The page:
News item: “In Arkansas, an overweight woman was captured on video losing her pants as she grappled to buy $2 waffle irons.”

Her kids are gonna have a great Christmas!  (For some alternatives, search out ‘Advent Conspiracy’.)

Here in the True North Strong and Free, retailers have taken to imitating the phenomenon known as Black Friday which has evolved down in the Home of the Brave.  (We know it’s the home of the brave because so many people are willing to leave home on that day.)  Anyway, it seems we don’t have enough cheap news here in Canada so we hope to emulate the middle-of-the-night-opening, peer punching, queue jumping, pepper spraying, Walmart worshiping culture that now ushers in the blessed season of peace and goodwill.

It was a little over a year ago that I posted a blog called “Merry Pre-Christmas” which introduced my frustration at the theft of Christmas and the cooperation of Christians in the crime.  By the way, it’s a really good blog: appropriate balance of opinion and controversy and stuff, although it received mixed reviews.  My opinions haven’t changed.

Are shopping and decorating and partying the means we use to renew our lives during the winter?  Are we trying to manufacture our own happiness and meaning?  A salvation from the real world?  “Our secular, godless imagination creating its own world of blessed wonder by way of its own story and its own magic.”

I’ve always loved Christmas.  Still do but in a different, more reflective way.

When I was young it seemed like Christmas took so long to come.  The first part of December would drag on slowly and painfully as I waited impatiently for Christmas morning’s packages and presents.  Later as an adolescent, it occurred to me that the obvious solution to the waiting would be to have more Christmases through the year!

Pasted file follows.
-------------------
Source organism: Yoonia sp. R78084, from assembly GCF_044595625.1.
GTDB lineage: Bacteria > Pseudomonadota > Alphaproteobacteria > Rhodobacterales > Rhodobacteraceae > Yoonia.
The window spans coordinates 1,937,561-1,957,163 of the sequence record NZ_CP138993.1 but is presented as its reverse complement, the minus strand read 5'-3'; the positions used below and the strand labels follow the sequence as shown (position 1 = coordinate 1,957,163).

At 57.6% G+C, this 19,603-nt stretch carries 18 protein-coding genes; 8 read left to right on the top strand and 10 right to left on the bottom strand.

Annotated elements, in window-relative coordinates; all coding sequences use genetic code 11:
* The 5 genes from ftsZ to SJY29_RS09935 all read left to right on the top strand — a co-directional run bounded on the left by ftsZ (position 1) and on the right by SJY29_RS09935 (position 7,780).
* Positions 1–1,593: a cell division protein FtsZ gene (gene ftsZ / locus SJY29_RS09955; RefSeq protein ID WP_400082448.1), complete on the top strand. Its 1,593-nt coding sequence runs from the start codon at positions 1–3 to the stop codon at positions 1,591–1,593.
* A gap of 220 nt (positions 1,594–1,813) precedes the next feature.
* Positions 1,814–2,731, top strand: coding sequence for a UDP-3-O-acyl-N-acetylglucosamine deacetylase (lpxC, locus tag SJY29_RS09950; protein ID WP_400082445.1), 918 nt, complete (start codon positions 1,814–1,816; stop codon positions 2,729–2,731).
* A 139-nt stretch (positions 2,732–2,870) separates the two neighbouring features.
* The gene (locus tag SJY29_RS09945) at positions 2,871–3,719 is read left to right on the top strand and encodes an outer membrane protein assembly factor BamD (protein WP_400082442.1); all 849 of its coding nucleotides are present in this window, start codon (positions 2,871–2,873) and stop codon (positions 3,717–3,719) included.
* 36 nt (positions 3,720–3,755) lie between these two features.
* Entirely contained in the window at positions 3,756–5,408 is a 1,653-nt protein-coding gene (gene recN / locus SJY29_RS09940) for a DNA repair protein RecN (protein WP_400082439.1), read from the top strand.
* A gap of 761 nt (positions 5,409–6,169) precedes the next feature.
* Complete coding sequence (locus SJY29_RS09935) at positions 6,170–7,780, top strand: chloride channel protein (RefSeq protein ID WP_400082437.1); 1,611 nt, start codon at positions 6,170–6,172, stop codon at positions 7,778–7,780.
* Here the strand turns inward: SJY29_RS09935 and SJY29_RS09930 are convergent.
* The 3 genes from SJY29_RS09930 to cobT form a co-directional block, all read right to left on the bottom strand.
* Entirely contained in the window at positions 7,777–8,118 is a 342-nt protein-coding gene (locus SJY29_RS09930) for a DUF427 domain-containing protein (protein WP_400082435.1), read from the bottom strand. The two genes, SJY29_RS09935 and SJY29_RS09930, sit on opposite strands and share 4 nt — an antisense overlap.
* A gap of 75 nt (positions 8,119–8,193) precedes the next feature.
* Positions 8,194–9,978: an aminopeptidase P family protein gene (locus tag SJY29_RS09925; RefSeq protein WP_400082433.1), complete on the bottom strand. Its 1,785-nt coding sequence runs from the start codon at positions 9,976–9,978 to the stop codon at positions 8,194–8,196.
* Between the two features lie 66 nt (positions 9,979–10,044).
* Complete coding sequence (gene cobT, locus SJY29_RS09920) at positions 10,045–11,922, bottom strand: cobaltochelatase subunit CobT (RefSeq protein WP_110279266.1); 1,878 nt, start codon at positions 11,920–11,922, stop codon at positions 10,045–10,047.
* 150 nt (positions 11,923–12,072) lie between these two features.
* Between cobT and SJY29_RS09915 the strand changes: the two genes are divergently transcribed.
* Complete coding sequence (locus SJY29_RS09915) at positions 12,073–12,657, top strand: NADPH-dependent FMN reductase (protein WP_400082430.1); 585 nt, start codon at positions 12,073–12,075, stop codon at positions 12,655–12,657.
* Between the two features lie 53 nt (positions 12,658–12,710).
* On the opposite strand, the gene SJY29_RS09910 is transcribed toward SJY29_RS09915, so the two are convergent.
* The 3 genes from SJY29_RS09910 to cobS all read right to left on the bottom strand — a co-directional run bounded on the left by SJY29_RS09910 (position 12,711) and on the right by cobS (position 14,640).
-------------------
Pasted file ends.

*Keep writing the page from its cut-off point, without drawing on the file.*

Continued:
In the late 19th century William Dean Howells published a story called, “Christmas Every Day” in which a fairy grants a little girl’s wish that every day could be Christmas.   “… after it had gone on about three or four months, the little girl, whenever she came into the room in the morning and saw those great ugly, lumpy stockings dangling at the fireplace, and the disgusting presents around everywhere, used to sit down and burst out crying.  In six months she was perfectly exhausted, she couldn’t even cry anymore.  As the year progressed … people didn’t carry presents around nicely anymore. They flung them over the fence or through the window, and, instead of taking great pains to write ‘For dear Papa,’ or ‘Mama’ or ‘Brother,’ or ‘Sister,’ they used to write, ‘Take it, you horrid old thing!’ and then go and bang it against the front door.”

To put it another way, there is a necessary value in absence and in waiting.  A gift is better when we have time to wait, expect, think.  Our need, our desire, our emptiness, our anticipation, our hope all contribute to the joy of receiving.  Without that time of reflection, Christmas itself just becomes another enlarged attempt to gratify ourselves.  That’s why the distinction between Advent and Christmas is important.

Today Christians begin to celebrate the season of Advent.  Let’s be clear, Advent isn’t Christmas.  Christmas is Christmas.  And Advent is Advent.  Advent is a time when we reflect on our neediness and our longing for a savior, and a time for clinging to those promises from our heavenly Father.  It climaxes when we formalize our hope with our worship on Christmas Eve.  Christmas then begins a feast and celebration of the event come true: Incarnation; God with us; Jesus the Christ.

Advent reminds us that we have not and can not save ourselves, that only God can save us.  Christmas is a joyful response to our realization of, and waiting for, that reality.

But that’s just me.  I’ll probably never know the thrill of Black Friday’s Running of the Rednecks or the adventure of fighting for $2 waffle makers.  I’d rather wait.